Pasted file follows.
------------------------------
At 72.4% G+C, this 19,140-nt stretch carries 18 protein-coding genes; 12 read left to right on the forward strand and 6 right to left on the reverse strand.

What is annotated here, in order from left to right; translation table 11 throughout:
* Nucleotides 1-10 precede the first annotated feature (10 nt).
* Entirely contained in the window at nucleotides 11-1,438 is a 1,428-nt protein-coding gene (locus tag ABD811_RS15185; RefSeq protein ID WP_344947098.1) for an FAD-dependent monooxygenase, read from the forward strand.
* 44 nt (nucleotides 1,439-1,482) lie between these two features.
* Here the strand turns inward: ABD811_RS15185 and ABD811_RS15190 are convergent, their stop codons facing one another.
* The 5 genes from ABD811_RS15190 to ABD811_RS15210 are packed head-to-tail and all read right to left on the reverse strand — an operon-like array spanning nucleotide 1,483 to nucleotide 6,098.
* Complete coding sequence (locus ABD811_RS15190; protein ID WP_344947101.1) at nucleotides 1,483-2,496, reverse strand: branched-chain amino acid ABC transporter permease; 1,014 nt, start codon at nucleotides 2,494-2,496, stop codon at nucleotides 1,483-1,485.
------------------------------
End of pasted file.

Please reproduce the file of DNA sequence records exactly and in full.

At 72.4% G+C, this 19,140-nt stretch carries 18 protein-coding genes; 12 read left to right on the forward strand and 6 right to left on the reverse strand.

What is annotated here, in order from left to right; translation table 11 throughout:
* Nucleotides 1-10 precede the first annotated feature (10 nt).
* Entirely contained in the window at nucleotides 11-1,438 is a 1,428-nt protein-coding gene (locus tag ABD811_RS15185; RefSeq protein ID WP_344947098.1) for an FAD-dependent monooxygenase, read from the forward strand.
* 44 nt (nucleotides 1,439-1,482) lie between these two features.
* Here the strand turns inward: ABD811_RS15185 and ABD811_RS15190 are convergent, their stop codons facing one another.
* The 5 genes from ABD811_RS15190 to ABD811_RS15210 are packed head-to-tail and all read right to left on the reverse strand — an operon-like array spanning nucleotide 1,483 to nucleotide 6,098.
* Complete coding sequence (locus ABD811_RS15190; protein ID WP_344947101.1) at nucleotides 1,483-2,496, reverse strand: branched-chain amino acid ABC transporter permease; 1,014 nt, start codon at nucleotides 2,494-2,496, stop codon at nucleotides 1,483-1,485.